The stage came down the pass with a load of passengers that day and among them was a lawyer from Aldea imported by Corson and Wainright to draw up the papers that would make one-third the Bar Y property Wainright’s and place a hundred and twenty-five thousand dollars in the hands of Corson and Lillian Manill.

At the mine it stopped and took on the messenger with the bullion. Then to the crack of Bill Gatlin’s whip it lurched onward toward the gap, Bill was discoursing to a tenderfoot who had remarked on the dry appearance of the country that he had seen, stretching away as far as the eye could reach, from the summit to the pass.

“I should hate to be caught out there alone,” said the young man. “I’m afraid I’d starve to death.”

“Why that wouldn’t be nothin’,” observed Bill. “That wouldn’t be nothin’ at all. Why back in the seventies when I was ridin’ fer the Lazy H outfit in Montana I was chasin’ a critter one day when my pony stepped in a badger hole an’ after turnin’ three complete somersaults lights plumb on his feet an’ starts across country scared stiff, which would a’ben all right ef it hadn’t a’ben that the last somersault shuck me clean outen the saddle, an’ by cracky it was jest my durn luck that my foot caught in the stirrup an’ that ornery critter up an’ drags me. He was so sceart that he never much more’n slowed up fer three days. Yes, sir, he drug me fer three days an’ nights, an’ all I hed to eat was when he drug me through a strawberry patch an’ all I hed to drink was when he drug me through a river. No, sir, after thet it wouldn’t seem bad at all to be left out nowheres in no country.”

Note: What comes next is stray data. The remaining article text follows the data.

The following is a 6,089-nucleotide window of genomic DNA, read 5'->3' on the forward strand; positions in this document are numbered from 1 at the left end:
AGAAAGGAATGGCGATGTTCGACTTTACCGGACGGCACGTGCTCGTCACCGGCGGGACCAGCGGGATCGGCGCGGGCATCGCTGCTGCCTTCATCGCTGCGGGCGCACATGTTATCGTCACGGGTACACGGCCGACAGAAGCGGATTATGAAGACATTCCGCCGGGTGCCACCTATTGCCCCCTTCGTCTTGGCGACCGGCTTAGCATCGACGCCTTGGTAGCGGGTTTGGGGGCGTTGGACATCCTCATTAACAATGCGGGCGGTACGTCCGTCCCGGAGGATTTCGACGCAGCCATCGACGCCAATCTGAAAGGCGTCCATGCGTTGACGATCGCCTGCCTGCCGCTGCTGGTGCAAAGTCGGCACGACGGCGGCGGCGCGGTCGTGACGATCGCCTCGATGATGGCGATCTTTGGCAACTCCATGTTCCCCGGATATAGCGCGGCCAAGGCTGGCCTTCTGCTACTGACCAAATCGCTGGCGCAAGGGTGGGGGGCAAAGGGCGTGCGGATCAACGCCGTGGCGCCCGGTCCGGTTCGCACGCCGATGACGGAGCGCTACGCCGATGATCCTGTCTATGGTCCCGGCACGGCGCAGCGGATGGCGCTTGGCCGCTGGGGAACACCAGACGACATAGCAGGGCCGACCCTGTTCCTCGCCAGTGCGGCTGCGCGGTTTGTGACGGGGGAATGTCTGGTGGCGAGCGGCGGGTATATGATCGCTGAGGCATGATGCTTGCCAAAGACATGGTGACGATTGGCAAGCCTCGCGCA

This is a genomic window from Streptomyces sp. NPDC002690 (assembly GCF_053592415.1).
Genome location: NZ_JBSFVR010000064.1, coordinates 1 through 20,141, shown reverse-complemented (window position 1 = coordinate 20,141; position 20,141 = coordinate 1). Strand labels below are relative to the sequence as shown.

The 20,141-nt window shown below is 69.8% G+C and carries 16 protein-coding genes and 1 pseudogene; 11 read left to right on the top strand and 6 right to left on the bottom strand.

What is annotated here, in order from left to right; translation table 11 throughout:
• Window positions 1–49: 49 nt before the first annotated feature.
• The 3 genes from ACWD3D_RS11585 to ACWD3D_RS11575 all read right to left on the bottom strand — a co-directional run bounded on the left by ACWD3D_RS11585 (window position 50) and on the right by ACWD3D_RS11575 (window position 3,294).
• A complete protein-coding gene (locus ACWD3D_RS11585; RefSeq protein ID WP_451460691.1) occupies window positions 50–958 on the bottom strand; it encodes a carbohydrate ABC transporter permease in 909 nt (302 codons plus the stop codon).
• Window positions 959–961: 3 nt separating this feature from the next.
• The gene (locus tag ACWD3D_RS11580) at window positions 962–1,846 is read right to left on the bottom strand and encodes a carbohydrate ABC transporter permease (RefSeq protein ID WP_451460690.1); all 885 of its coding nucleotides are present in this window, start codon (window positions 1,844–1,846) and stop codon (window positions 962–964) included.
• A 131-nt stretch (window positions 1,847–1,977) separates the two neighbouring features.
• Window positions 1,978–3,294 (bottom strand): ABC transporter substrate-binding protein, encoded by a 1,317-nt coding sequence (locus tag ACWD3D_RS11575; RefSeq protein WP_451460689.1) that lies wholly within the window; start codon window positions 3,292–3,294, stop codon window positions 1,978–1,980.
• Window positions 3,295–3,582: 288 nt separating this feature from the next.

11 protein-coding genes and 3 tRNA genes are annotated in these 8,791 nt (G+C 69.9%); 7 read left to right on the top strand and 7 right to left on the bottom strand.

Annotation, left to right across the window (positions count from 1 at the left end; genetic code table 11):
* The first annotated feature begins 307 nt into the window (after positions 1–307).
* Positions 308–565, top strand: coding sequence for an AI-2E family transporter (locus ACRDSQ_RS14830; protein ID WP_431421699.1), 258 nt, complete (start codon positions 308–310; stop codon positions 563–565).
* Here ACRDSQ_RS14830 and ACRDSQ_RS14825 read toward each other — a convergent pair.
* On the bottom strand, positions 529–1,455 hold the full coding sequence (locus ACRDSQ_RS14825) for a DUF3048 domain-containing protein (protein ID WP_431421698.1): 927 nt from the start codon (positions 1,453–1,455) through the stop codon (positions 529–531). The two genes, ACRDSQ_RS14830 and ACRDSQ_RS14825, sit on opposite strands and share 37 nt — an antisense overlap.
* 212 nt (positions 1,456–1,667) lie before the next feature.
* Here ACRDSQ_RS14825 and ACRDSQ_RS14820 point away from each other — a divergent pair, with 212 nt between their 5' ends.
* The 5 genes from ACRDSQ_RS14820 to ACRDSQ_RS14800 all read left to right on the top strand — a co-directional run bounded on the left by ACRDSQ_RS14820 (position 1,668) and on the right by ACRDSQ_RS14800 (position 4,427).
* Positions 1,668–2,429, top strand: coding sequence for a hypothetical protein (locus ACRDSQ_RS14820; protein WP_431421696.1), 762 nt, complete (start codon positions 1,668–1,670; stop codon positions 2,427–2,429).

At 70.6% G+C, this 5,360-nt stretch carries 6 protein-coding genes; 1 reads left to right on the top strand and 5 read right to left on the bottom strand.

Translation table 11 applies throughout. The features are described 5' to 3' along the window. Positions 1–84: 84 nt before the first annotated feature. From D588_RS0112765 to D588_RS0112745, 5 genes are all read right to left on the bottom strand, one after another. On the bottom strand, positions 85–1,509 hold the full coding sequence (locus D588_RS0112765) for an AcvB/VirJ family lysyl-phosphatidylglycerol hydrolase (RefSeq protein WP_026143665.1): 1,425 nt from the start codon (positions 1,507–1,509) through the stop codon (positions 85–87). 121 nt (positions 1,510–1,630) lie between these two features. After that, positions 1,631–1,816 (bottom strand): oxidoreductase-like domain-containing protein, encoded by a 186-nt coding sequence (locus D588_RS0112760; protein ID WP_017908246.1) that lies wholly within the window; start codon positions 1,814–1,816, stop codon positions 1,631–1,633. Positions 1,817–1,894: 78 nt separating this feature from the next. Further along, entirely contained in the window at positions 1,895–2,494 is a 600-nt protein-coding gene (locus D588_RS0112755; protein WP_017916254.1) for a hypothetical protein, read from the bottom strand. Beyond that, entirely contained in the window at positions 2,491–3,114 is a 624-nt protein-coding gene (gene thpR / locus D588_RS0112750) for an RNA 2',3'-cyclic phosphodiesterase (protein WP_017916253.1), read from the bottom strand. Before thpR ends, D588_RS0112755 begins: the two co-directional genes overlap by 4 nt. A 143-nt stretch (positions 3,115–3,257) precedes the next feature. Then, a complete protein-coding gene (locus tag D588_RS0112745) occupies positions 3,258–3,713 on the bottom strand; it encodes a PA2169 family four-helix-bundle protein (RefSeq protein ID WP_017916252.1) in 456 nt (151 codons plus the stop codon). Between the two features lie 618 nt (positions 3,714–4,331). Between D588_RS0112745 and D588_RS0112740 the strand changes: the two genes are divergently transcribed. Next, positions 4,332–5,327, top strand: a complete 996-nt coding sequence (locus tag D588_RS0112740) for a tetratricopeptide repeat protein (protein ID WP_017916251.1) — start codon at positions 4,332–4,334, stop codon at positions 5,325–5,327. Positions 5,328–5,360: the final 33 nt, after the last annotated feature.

The tenderfoot looked at Bill with deep and reverent awe, but he said nothing. The stage bumped over the uneven road, lurching drunkenly around curves. A masked man waited silently behind the boulders at the south end of the gap. He appeared nervous, turning often to glance back into the chapparal from which he had emerged a few moments before. “I wonder where in hell Gregorio is,” he muttered, half aloud, “he told me last night that he would be here before me.”

The stage drew nearer. Bill Gatlin reined his team to a walk at the first deep chuck-hole at the entrance to the gap. The horses moved slowly, picking their way and sometimes stumbling in the deep dust-filled cavities that made this short stretch of scarce fifty yards the most notorious piece of road within a hundred miles.

The lone highwayman could wait no longer for his accomplice—he must essay the thing alone. He stepped forward to intercept the slow-moving stage and as he did so a noise behind him attracted his attention, and a single backward glance revealed to him a masked man and the familiar habiliments of Gregorio. He breathed a quick sigh of relief, motioned to his accomplice to hurry, and moved forward with the second man now close at his heels.